The Technium

Filling Turing’s Cathedral


I did a long interview with George Dyson in the current Wired. We discuss the origins of software, and how a small band of geniuses 60 years ago made the system we are still using today. The two most powerful technologies of the 20th century–the nuclear bomb and the computer–were invented at the same time and by the same group of young people. But while the history of the Manhattan Project has been well told, the origin of the computer is relatively unknown. Excerpts:

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Me: Because your father, Freeman Dyson, worked at the Institute for Advanced Study in Princeton, you grew up around folks who were building one of the first computers. Was that cool?

George Dyson: The institute was a pretty boring place, full of theoreticians writing papers. But in a building far away from everyone else, some engineers were building a computer, one of the first to have a fully electronic random-access memory. For a kid in the 1950s, it was the most exciting thing around. I mean, they called it the MANIAC! The computer building was off-limits to children, but Julian Bigelow, the chief engineer, stored a lot of surplus electronic equipment in a barn, and I grew up playing there and taking things apart.

Me: How did the MANIAC project get started?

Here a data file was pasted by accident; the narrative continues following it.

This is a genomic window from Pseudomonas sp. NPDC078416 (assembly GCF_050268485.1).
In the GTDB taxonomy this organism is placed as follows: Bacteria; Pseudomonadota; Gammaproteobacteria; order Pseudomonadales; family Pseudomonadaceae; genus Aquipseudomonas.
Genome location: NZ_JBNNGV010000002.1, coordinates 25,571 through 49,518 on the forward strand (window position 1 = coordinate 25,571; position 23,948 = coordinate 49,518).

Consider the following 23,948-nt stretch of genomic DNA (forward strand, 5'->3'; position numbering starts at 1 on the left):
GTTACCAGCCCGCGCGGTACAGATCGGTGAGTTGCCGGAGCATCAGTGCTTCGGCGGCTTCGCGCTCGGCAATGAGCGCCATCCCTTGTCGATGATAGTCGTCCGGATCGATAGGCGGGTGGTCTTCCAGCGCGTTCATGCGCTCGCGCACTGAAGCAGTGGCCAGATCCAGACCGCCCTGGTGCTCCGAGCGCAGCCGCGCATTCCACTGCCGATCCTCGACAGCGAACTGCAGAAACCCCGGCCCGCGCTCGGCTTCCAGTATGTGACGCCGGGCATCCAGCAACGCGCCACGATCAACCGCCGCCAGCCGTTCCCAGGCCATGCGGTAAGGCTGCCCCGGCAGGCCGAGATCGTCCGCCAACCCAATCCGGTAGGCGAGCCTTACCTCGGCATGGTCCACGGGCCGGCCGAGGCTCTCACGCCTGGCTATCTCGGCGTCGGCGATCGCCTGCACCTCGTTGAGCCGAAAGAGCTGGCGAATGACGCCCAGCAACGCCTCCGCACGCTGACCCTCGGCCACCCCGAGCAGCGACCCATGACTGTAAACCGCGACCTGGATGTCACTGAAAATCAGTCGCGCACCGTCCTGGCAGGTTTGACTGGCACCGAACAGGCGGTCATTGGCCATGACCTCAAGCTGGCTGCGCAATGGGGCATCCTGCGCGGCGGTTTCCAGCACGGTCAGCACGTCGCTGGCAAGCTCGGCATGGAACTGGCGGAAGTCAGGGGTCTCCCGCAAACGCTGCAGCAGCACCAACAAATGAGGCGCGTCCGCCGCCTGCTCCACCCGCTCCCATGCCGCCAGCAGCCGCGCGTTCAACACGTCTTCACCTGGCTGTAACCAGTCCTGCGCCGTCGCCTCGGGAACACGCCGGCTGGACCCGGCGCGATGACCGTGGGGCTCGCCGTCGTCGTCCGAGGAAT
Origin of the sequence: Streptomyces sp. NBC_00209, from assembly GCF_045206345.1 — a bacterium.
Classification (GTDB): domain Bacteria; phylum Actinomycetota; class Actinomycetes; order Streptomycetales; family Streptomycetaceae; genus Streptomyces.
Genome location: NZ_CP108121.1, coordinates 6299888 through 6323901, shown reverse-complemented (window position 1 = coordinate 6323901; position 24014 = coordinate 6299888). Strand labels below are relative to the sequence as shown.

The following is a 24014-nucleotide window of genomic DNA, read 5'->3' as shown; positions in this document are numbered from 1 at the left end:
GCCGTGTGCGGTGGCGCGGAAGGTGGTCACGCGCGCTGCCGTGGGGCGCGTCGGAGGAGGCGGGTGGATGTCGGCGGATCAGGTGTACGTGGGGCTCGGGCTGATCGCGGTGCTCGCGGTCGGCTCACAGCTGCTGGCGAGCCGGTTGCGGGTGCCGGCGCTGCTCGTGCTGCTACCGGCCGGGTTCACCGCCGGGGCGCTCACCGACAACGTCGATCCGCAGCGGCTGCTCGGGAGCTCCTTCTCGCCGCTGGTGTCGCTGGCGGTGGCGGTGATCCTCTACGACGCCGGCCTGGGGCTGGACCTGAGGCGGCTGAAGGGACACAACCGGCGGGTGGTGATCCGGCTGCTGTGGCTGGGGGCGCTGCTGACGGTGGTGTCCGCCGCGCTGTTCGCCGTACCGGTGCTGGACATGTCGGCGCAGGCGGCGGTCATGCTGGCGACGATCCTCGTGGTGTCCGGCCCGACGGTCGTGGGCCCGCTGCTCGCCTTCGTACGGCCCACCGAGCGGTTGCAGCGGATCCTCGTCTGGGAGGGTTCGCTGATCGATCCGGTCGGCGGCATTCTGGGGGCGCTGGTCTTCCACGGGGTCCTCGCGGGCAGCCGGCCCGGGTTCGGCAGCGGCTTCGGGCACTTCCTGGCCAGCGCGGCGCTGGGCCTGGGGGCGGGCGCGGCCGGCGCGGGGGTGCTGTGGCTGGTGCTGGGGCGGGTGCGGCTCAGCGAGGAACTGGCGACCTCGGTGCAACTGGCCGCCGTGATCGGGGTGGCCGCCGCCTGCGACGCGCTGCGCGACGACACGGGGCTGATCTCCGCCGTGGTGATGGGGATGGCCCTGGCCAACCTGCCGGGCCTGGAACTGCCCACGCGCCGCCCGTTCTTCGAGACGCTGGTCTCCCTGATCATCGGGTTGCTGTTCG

Dyson: The von Neumann project was funded to do H-bomb calculations. It was a deal with the devil: If they designed this ultimate weapon, they could have this fantastic machine.

Me: So the creation of digital life was rooted in death?

Dyson: In some creation myths, life arises out of the earth; in others, life falls out of the sky. The creation myth of the digital universe entails both metaphors. The hardware came out of the mud of World War II, and the code fell out of abstract mathematical concepts. Computation needs both physical stuff and a logical soul to bring it to life. These were young kids who had just come through World War II, who could repair the electronics on airplanes and get them flying the same day, and von Neumann put them together with mathematical logicians who could imagine a universe created entirely out of 0s and 1s.

Me: What were these guys like?

Dyson: They were hackers. They were young men and women, mostly in their twenties. The ones in their thirties were considered old. They did all the things hackers do: working all night, living for their code, arguing over whether a problem was due to software or hardware. They kept logbooks where they left notes telling the next shift what they had done, and they filled them with dark nerd humor, the same sort of sarcastic jokes you find on email and comment threads today. Von Neumann was warned by the director that his “computer people” were consuming too much sugar–when sugar was still rationed. And they were fast. They completed the entire project in less time than it took me to write about it!

Me: Other than bombs, what did they use the MANIAC for?

Dyson: They were gung ho on numerical weather prediction, and they made amazingly good progress in the first few years. Remember, all they had was 5 kilobytes of memory, running at a speed of 8 kilocycles. Yet by 1954 they were predicting weather for the northern hemisphere.




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